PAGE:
Skip to Content

Writing Principles for Bloggers: Meeting Customer Needs

This week in the Writing Principles for Bloggers series, we will look at the concept of customer service, how it applies to your blog, and how taking steps to give your customer (aka- reader) what they want or need is a key to potential growth and success. Read on to learn more about Writing Principles for Bloggers: Meeting Customer Needs.

writing principles for bloggers meeting customer needs

Writing Principles for Bloggers: Meeting Customer Needs

As a blogger, have you ever considered that you have ‘customers,’ and that in order to grow your blog you need to provide excellent customer service and meet your customer’s needs? Does that sound strange?

Well, think about it for a moment. Regardless of whether or not you have monetized your blog, you are essentially selling a product– you! Your brand, your blog, and everything your blog has to offer is a product. Granted, your customers can’t purchase it from Target. However, in order for you to be successful, your message needs to provide value added to your customer’s lives. Otherwise, they will not come back for more.

It does sound a little strange to refer to your readers as customers, or your blog as a product. In the information age though, that is exactly what they are. Last week, we talked about ‘Bottom Line Up Front’ (BLUF), and how getting to the point in your blog post helps your readers (customers) decide whether or not they will continue to read. Writing your BLUF is definitely an example of great customer service.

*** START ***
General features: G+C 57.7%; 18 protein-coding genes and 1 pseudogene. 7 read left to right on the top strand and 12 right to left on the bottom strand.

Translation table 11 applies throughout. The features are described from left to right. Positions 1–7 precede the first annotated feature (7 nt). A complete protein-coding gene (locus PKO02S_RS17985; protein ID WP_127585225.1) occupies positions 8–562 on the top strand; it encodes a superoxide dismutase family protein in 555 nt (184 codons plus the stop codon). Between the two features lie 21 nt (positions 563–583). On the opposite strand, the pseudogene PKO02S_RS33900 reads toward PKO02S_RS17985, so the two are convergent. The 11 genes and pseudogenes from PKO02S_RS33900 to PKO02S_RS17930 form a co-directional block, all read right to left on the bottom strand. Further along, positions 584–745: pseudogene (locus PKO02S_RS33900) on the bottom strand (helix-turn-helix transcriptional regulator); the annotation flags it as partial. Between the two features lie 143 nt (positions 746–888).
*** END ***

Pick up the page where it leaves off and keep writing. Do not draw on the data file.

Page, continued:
So, if your blog has customers (readers), what are some general customer service tips you could use to improve the growth and overall success of your blog?

writing principles for bloggers meeting customer needs

16 Ways You Can Provide Customer Service to Your Readers:

  • Listen to customers: Many bloggers solicit input from their readers about topics they are interested in reading about and questions they need answered. If you are a new blogger and don’t have many readers yet, a good place to start might be to ask yourself what you enjoy reading, and then brainstorm ideas from that list of interests.
  • Be a real person: Seriously, the best way you can promote your brand is to be yourself. Don’t try to be just like another blogger. They will always be better at being themselves. Don’t take it from me though. The great bloggers behind the Learn to Blog Hangouts have fantastic hangout with Holly Homer on this very topic. Check it out!
  • Be empathetic: You are trying to build community, right? Well, building community is all about building connections. The quickest way to not build connections is to write in such a way that alienates or offends the readers (customers) you are trying to attract. (Note: I am not saying you should be fake or not ever take a controversial position. See above point about keeping it real.)
  • Be honest about what you don’t know: Do you know everything? Of course not! Guess what? Your readers don’t actually expect you to know everything either.
  • Customers hate to waste time. Make every word count: Write precisely. Use BLUF. Make sure both your post topics, and the way you present information, provide value added to your readers’ lives.
  • Be a team player: So, I know most of you are a one-woman show. Think about it though– bloggers generally succeed because of other bloggers. Your competition also happens to be your fan base. Be considerate, build relationships, and give back!
  • Think about what your customers need and make it available before they ask for it: This is a great tip for planning that editorial calendar. Fore instance, when should you schedule seasonal content? The week before the big event or a few months before the big event?